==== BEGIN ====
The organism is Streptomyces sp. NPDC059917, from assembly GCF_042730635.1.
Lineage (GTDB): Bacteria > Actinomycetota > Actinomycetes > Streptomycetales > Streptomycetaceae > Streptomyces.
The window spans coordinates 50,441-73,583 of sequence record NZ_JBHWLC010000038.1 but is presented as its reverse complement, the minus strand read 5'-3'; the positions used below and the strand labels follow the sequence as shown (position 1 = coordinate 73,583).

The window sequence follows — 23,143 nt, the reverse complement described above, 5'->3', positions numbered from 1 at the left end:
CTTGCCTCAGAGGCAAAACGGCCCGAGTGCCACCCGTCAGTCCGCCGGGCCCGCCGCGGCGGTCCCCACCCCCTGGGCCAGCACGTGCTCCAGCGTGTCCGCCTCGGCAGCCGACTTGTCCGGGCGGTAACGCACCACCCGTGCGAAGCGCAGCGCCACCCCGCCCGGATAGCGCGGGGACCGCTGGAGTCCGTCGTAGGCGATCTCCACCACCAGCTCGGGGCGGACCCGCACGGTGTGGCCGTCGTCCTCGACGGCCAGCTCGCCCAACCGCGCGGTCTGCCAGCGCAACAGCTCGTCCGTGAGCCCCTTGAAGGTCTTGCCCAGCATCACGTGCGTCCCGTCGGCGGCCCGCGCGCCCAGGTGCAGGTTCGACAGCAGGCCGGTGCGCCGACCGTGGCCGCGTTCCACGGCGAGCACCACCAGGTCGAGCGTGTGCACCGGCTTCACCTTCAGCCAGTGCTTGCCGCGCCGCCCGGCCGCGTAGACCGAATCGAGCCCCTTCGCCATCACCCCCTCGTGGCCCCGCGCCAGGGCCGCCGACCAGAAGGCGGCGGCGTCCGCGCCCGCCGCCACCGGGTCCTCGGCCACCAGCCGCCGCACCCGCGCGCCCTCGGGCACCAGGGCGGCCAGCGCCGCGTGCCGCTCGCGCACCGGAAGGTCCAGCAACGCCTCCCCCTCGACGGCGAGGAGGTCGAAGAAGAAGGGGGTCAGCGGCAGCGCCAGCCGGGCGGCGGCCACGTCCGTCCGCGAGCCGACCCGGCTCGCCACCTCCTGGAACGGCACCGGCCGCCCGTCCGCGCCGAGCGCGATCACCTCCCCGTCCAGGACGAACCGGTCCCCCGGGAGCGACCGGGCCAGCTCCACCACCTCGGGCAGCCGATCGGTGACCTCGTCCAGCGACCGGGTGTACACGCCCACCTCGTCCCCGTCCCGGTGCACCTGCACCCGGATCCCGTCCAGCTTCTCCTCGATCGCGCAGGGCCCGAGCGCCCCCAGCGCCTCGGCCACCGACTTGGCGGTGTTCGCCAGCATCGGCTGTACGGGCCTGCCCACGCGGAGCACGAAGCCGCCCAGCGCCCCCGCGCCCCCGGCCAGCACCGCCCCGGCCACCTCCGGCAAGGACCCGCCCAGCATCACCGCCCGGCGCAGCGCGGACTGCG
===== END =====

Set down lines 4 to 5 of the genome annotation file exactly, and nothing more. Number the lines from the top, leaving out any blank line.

The window sequence follows — 23,143 nt, the reverse complement described above, 5'->3', positions numbered from 1 at the left end:
CTTGCCTCAGAGGCAAAACGGCCCGAGTGCCACCCGTCAGTCCGCCGGGCCCGCCGCGGCGGTCCCCACCCCCTGGGCCAGCACGTGCTCCAGCGTGTCCGCCTCGGCAGCCGACTTGTCCGGGCGGTAACGCACCACCCGTGCGAAGCGCAGCGCCACCCCGCCCGGATAGCGCGGGGACCGCTGGAGTCCGTCGTAGGCGATCTCCACCACCAGCTCGGGGCGGACCCGCACGGTGTGGCCGTCGTCCTCGACGGCCAGCTCGCCCAACCGCGCGGTCTGCCAGCGCAACAGCTCGTCCGTGAGCCCCTTGAAGGTCTTGCCCAGCATCACGTGCGTCCCGTCGGCGGCCCGCGCGCCCAGGTGCAGGTTCGACAGCAGGCCGGTGCGCCGACCGTGGCCGCGTTCCACGGCGAGCACCACCAGGTCGAGCGTGTGCACCGGCTTCACCTTCAGCCAGTGCTTGCCGCGCCGCCCGGCCGCGTAGACCGAATCGAGCCCCTTCGCCATCACCCCCTCGTGGCCCCGCGCCAGGGCCGCCGACCAGAAGGCGGCGGCGTCCGCGCCCGCCGCCACCGGGTCCTCGGCCACCAGCCGCCGCACCCGCGCGCCCTCGGGCACCAGGGCGGCCAGCGCCGCGTGCCGCTCGCGCACCGGAAGGTCCAGCAACGCCTCCCCCTCGACGGCGAGGAGGTCGAAGAAGAAGGGGGTCAGCGGCAGCGCCAGCCGGGCGGCGGCCACGTCCGTCCGCGAGCCGACCCGGCTCGCCACCTCCTGGAACGGCACCGGCCGCCCGTCCGCGCCGAGCGCGATCACCTCCCCGTCCAGGACGAACCGGTCCCCCGGGAGCGACCGGGCCAGCTCCACCACCTCGGGCAGCCGATCGGTGACCTCGTCCAGCGACCGGGTGTACACGCCCACCTCGTCCCCGTCCCGGTGCACCTGCACCCGGATCCCGTCCAGCTTCTCCTCGATCGCGCAGGGCCCGAGCGCCCCCAGCGCCTCGGCCACCGACTTGGCGGTGTTCGCCAGCATCGGCTGTACGGGCCTGCCCACGCGGAGCACGAAGCCGCCCAGCGCCCCCGCGCCCCCGGCCAGCACCGCCCCGGCCACCTCCGGCAAGGACCCGCCCAGCATCACCGCCCGGCGCAGCGCGGACTGCG